[gmx-users] MD at different pH

Smith, Micholas D. smithmd at ornl.gov
Thu May 4 14:44:24 CEST 2017

Although this is the gromacs mailing list, it should be mentioned that "constant" pH simulations do exist...you just have to use a different MD simulation packages (such as Amber or CHARMM) to allow protonation states to change on the fly. See the following:





(Ok So I was wrong, you can do it in gromacs, but you have to hack at the lamba-dynamics stuff)


In general; however, Justin is right. It is much easier, and efficient to just assign the protonation states at the onset and keep them fixed so that you have a "fixed-pH"; however, if the sites are known to transistion from protontated to deprotonated frequently in your solvent, than a  CpHMD simulation can be used.

Good Luck!

Micholas Dean Smith, PhD.
Post-doctoral Research Associate
University of Tennessee/Oak Ridge National Laboratory
Center for Molecular Biophysics

From: gromacs.org_gmx-users-bounces at maillist.sys.kth.se <gromacs.org_gmx-users-bounces at maillist.sys.kth.se> on behalf of Justin Lemkul <jalemkul at vt.edu>
Sent: Thursday, May 04, 2017 8:29 AM
To: gmx-users at gromacs.org
Subject: Re: [gmx-users] MD at different pH

On 5/4/17 1:02 AM, Anu George wrote:
> Through the simulation, I am trying to find out if the binding free energy of the drug-protein complex is strong enough for the drug to be a good inhibitor of the protein.
> so, does the pH of the simulation matter as in reality the active monomer exists in acidic pH conditions?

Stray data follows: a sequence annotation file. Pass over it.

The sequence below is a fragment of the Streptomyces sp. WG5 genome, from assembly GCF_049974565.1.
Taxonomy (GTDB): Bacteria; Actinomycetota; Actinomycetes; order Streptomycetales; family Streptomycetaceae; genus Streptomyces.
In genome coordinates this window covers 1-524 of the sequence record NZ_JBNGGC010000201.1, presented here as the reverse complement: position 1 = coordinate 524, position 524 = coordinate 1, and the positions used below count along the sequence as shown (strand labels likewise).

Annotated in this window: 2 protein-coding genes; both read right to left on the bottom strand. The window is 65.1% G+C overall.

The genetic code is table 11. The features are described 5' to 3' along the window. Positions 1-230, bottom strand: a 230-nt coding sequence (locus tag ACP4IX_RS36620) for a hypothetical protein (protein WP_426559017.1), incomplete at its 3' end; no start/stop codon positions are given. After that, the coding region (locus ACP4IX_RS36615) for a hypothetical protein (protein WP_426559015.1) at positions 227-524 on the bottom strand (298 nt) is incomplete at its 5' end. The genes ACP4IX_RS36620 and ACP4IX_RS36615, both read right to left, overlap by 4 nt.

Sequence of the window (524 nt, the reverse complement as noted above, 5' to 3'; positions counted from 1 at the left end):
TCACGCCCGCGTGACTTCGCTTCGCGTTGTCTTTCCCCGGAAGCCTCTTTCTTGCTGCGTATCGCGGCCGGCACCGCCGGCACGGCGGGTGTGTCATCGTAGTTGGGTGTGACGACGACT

You have to model whatever the realistic conditions are, whether that's in vivo
or in vitro.  This is part of good experimental design.  If your target exists
in a mildly acidic microenvironment, that's what you should model.  Binding
thermodynamics do depend on protonation states (in some cases, quite strongly)
so if you model one state and try to relate it to data that exist in another,
you're comparing apples to oranges and you've wasted a lot of time and resources.

Also, dispel with the notion of "pH of the simulation" because such a thing does
not exist.  You'll be modeling a constant protonation state and there are no
dissociable protons floating around.  You're going to do a simulation using the
dominant protonation state of a given set of molecules at a corresponding
experimental pH.


> Thanks
> Anu George
> ----- Original Message -----
> From: "Justin Lemkul" <jalemkul at vt.edu>
> To: gmx-users at gromacs.org
> Sent: Wednesday, May 3, 2017 8:15:33 PM
> Subject: Re: [gmx-users] MD at different pH
> On 5/3/17 10:04 AM, Anu George wrote:
>> Thanks Justin for the information.
>> But I had a further question regarding the simulation-if the active monomer exists only in the acidic pH, then will carrying out a simulation of the monomer with a drug  at neutral pH help?
> That depends on what your scientific goals/questions are and what you are
> actually trying to model.
> -Justin
>> regards,
>> Anu George
>> ----- Original Message -----
>> From: "Justin Lemkul" <jalemkul at vt.edu>
>> To: gmx-users at gromacs.org
>> Sent: Wednesday, May 3, 2017 5:37:33 PM
>> Subject: Re: [gmx-users] MD at different pH
>> On 5/2/17 11:31 PM, Anu George wrote:
>>> Dear Gromacs users,
>>> I am working on a tetramer(human beta-2 tryptase) protein which exist as an active monomer at an acidic pH of about 6..If I have to do a molecular dynamic simulation of the monomer with a small molecule,  should the simulation be carried out  at this pH ? what are the steps I should follow?
>> Calculate the pKa values for titratable residues and select their dominant
>> protonation states at that pH when running pdb2gmx.
>> -Justin


Justin A. Lemkul, Ph.D.
Ruth L. Kirschstein NRSA Postdoctoral Fellow

Department of Pharmaceutical Sciences
School of Pharmacy
Health Sciences Facility II, Room 629
University of Maryland, Baltimore
20 Penn St.
Baltimore, MD 21201

jalemkul at outerbanks.umaryland.edu | (410) 706-7441

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